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ease and cheerfulness of their conversation, our desirable retreat from the labors of study and business. They are confined within the narrow limits of domestic offices, and when they stray beyond them, they move eccentrically, and consequently without grace.*

Agrippina, born with an understanding and dispositions which could, at best, have qualified her for the sordid helpmate of a pawnbroker or usurer, pretends to all the accomplishments that ever adorned man or woman, without the possession, or even the true knowledge, of any one of them. She would appear learned, and has just enough of all things, without comprehending any one, to make her talk absurdly upon every thing. She looks upon the art of pleasing as her master-piece, but mistakes the means so much, that her flattery is too gross for self-love to swallow, and her lies too palpable to deceive for a moment; so that she shocks those she would gain. Mean tricks, shallow cunning, and breach of faith, constitute her mistaken system of politics. She endeavors to appear generous at the expense of trifles, while an indiscreet and unguarded rapaciousness discovers her natural and insatiable avidity. Thus mistaking the perfections she would seem to possess, and the means of acquiring even them, she becomes the most ridiculous, instead of the most complete of her sex.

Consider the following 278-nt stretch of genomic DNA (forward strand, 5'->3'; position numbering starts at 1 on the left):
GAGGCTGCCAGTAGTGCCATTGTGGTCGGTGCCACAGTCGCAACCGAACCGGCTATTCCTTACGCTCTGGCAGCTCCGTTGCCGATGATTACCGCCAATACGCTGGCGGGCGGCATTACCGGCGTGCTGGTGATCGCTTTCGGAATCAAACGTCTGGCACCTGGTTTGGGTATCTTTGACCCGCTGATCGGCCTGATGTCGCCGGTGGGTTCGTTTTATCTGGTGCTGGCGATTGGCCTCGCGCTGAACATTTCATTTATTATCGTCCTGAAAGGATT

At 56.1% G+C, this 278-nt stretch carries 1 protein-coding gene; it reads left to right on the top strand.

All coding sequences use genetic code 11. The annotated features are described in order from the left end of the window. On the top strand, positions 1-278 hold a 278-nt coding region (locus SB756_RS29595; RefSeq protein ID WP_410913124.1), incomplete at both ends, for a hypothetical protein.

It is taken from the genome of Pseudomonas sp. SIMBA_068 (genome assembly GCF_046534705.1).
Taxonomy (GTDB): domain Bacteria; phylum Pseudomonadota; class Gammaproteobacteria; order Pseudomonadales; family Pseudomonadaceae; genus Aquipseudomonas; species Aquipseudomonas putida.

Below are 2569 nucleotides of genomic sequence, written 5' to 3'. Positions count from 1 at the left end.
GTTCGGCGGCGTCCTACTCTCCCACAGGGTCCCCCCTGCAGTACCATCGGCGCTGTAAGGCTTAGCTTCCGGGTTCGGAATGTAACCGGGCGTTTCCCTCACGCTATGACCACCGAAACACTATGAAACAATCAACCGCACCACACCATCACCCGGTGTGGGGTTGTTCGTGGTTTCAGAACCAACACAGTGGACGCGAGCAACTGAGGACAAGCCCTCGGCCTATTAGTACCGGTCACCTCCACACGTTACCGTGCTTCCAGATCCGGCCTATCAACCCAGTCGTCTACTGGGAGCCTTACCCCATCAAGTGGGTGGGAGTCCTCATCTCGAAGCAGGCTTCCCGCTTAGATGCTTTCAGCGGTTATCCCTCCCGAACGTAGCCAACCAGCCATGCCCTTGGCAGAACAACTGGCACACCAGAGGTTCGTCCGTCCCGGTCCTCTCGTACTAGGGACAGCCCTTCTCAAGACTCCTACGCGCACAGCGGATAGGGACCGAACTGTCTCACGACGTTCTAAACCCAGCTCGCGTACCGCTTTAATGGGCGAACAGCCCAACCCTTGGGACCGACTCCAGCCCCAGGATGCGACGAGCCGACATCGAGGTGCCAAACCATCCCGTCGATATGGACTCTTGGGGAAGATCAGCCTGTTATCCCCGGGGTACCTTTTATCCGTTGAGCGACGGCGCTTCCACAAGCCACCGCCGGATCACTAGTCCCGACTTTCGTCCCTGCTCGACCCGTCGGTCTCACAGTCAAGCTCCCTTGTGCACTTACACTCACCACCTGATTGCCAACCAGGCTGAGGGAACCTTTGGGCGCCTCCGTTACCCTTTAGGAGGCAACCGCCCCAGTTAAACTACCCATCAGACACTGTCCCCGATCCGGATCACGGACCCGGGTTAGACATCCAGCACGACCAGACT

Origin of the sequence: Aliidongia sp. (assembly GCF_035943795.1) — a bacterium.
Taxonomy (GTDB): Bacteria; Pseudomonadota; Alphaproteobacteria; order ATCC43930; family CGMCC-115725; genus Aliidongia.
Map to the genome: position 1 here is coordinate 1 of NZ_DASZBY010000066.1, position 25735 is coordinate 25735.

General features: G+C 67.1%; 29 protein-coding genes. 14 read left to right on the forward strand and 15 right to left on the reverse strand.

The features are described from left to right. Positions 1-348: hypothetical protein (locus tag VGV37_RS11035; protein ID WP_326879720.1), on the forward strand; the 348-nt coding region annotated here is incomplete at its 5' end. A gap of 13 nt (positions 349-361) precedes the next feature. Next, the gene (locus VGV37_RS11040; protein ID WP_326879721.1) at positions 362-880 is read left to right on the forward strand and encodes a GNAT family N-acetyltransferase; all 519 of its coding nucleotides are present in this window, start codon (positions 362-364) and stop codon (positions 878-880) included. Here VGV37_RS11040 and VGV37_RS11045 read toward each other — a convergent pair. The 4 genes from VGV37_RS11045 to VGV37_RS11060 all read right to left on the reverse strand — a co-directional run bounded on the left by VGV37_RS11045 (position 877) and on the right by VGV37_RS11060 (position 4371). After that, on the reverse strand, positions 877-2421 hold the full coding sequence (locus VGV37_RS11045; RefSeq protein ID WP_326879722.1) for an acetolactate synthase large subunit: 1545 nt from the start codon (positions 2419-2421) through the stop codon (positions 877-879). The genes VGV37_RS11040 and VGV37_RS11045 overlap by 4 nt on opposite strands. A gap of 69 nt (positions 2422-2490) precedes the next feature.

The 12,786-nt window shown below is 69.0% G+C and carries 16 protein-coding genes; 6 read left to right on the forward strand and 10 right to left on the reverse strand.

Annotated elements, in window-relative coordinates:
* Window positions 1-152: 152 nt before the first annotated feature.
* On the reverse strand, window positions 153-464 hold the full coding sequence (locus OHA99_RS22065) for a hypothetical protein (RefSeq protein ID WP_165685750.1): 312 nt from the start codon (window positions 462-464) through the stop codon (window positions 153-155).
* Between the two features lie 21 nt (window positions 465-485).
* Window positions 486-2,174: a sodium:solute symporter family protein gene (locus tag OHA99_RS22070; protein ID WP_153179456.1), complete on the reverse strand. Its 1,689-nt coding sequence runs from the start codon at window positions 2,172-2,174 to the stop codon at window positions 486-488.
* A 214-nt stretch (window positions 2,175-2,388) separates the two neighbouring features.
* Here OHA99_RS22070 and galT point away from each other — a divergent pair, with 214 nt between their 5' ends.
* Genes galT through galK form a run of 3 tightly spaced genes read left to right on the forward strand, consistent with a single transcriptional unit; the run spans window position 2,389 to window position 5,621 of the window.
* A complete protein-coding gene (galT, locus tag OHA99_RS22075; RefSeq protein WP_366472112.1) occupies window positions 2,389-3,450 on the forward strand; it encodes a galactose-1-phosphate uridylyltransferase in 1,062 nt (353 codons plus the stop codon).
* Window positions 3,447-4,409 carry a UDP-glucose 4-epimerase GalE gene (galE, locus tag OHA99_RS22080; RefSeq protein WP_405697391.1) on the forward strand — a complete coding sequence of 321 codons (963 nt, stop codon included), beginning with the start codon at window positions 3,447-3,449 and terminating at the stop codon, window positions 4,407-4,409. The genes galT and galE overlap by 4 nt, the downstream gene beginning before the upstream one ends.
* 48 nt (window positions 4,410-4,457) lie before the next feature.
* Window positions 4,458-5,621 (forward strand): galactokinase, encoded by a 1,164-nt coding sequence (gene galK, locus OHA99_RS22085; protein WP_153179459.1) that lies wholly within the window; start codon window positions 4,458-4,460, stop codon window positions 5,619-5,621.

Eudosia, the most frivolous woman in the world, condemns her own sex for being too trifling. She despises the agreeable levity

(The spirit of the whole of this article is much the same with that of the Memoir of Catherina Alexowna. But in this passage, and in the allusion to Hercules, the author repeats himself, as is not unfrequently the case, literally: “ Women are not naturally formed for great cares themselves, but to soften those of the opposite sex. Their tenderness is the proper reward for the dangers men undergo for their preservation : and the ease and cheerfulness of their conversation, our desirable retreat from the fatigues of intense application. They are confined within the narrow limits of domestic assiduity: and when they stray beyond them, they move beyond their sphere, and consequently without grace."-See vol. ii. “Ctizen of the World” Letter lxi ]

and cheerfulness of a mixed company; she will be serious, that she will; and emphatically intimates, that she thinks reason and good sense very valuable things. She never mixes in the general conversation, but singles out some one man, whom she thinks worthy of her good sense, and in a half voice, or sotto voce, discusses her solid trifles in his ear, dwells particularly upon the most trifling circumstances of the main trifle, which she enforces with the proper inclination of head and body, and with the most expressive gesticulations of the fan, modestly confessing every now and then, by way of parenthesis, that possibly it may be thought presump. tion in a woman to talk at all upon those matters. In the mean time, her unhappy hearer stifles a thousand gapes, assents universally to whatever she says, in hopes of shortening the conversation, and carefully watches the first favorable opportunity, which any motion in the company gives him, of making his escape from this excellent solid understanding. Thus deserted, but not discouraged, she takes the whole company in their turns, and has, for every one, a whisper of equal importance. If Eudosia would content herself with her natural talents, play at cards, make tea and visits, talk to her dog often, and to her company but sometimes, she would not be ridiculous, but bear a very tolerable part in the polite world.